Column: FIFA cave-in on poppy risky for football
England 1, FIFA 0. And at what cost to football?
With help from Prince William and well-timed indignation from
Prime Minister David Cameron, England won this time. It bent FIFA’s
arm so that its players can wear a symbol – a red poppy – during a
football match this weekend, to remember the dead from the past
century of wars Britain fought in.
But the begrudging ‘If you insist’ from FIFA sets an unnecessary
and perhaps risky precedent.
Post-poppy, what’s next? North Korea demanding that its
footballers keep their lapel pins honoring dictators Kim Jong Il
and Kim Il Sung when they play?
Could China now request that its team be allowed to commemorate
Japan’s 1937 slaughter of at least 150,000 people known as the
”Rape of Nanking?”
Can Japan have a dove of peace or other symbol to remember the
atomic bombings of Hiroshima and Nagasaki?
The list could run on and on.
There are 200 or so countries under the FIFA umbrella, and each
and every one of them has political and social issues, special days
of historical importance, perceived injustices and long-held
grudges, and nationally recognized symbols that are as dear to
their hearts as the poppy is to those Britons who wear it ahead of
Remembrance Day on Nov. 11 in tribute to soldiers killed from World
War I onward.
Football, at least on the pitch, shouldn’t have to make space
for all of this national baggage.
For 90 minutes, leave it behind.
Providing a neutral pitch enables football to function and
thrive as a global game, cross closed borders and bring together
people otherwise divided.
The pared-down simplicity of just 22 players and one ball
enables Israelis to play Palestinians, South Korea to play North
Korea, or Argentina and England to meet in the World Cup four years
after the 1982 Falklands War.
There could be arguments, instead of football, if nations were
allowed to advocate their causes on the field and wave them in the
face of the opposing team or of the world.
For once, football’s ruling body had done the right thing by
initially resisting English pressure.
Political, religious or commercial messages aren’t allowed on
players’ match kit, FIFA said. ”Accepting such initiatives would
open the door to similar initiatives from all over the world,
jeopardizing the neutrality of football,” it explained.
That meant no embroidered poppy on England’s shirt.
But that principled stand, as reasonable as it was, also left
FIFA looking potentially cold, heartless and overly bureaucratic,
at least to Britons.
After all, the poppy isn’t offensive like a Nazi swastika. It is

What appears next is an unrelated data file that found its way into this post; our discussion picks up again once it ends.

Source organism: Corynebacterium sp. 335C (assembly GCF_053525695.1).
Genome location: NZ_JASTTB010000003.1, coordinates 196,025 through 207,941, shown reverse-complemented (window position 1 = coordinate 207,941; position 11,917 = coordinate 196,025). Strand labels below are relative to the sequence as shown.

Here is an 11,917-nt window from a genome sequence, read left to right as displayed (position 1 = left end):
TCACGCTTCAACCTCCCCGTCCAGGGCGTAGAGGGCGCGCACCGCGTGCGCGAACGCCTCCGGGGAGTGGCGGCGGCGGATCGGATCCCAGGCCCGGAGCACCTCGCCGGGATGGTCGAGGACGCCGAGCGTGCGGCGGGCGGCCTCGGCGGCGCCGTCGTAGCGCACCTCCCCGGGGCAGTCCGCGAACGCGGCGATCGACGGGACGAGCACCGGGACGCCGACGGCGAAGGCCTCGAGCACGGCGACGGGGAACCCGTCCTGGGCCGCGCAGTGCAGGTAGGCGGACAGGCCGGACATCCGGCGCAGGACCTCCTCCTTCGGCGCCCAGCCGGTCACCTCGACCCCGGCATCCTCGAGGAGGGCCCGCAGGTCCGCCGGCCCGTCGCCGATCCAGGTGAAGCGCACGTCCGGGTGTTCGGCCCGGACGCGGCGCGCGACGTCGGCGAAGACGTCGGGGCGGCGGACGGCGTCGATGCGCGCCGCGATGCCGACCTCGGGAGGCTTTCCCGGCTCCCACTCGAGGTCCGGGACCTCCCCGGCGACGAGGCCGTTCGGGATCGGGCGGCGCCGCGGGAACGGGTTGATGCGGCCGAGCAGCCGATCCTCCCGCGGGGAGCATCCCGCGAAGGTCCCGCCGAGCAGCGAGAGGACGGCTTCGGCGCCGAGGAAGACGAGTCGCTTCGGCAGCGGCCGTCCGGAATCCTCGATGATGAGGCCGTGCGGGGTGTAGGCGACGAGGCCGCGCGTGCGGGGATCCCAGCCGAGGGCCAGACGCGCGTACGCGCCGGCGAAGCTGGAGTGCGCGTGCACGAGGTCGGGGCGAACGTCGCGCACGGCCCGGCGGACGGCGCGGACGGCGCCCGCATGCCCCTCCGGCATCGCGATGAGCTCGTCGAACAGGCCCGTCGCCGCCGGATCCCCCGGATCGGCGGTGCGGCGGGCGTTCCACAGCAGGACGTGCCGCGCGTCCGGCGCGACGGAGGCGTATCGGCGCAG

not a Christian cross or a commercial symbol like the golden
arches. How could FIFA insensitively stamp on such a sweet,
seemingly innocent flower?
”This seems outrageous,” Cameron said Wednesday. ”The idea
that wearing a poppy to remember those who have given their lives
for our freedom is a political act is absurd. Wearing a poppy is an
act of huge respect and national pride.
”I hope FIFA will reconsider.”
It did. Later Wednesday, FIFA caved.
Under a compromise, England players will wear the poppy on black
armbands against world champion Spain at Wembley Stadium on
”The poppy will be visible throughout the game,” England’s
Football Association said.
FIFA will be able to argue that this is a one-off, and that its
honor and rules weren’t trampled on because the poppy will only be
on an armband, not a shirt.
Regardless of whether the poppy itself is or is not political,
the act of a British prime minister campaigning for it clearly was.
Did the Aston Villa supporter really feel that strongly about how
FIFA manages football? Or was this an issue that offered Cameron a
handy diversion from far more pressing problems Britain faces?
Likely, it was both. Cameron isn’t the first politician to score
political points off the back of sports and won’t be the last. Seen
as discredited by many fans of football, FIFA is the easiest of
slow-moving targets for a politician or anyone to take shots at and
make themselves look good by doing so.
For football, what’s important now is that this not become the
beginning of a long and slippery slope. A poppy on an armband, just
this once, OK, but stop there.
Keep it simple.
Players, a ball.
No more, no less.
John Leicester is an international sports columnist for The
Associated Press. Write to him at jleicester(at)ap.org or follow
him at twitter.com/johnleicester.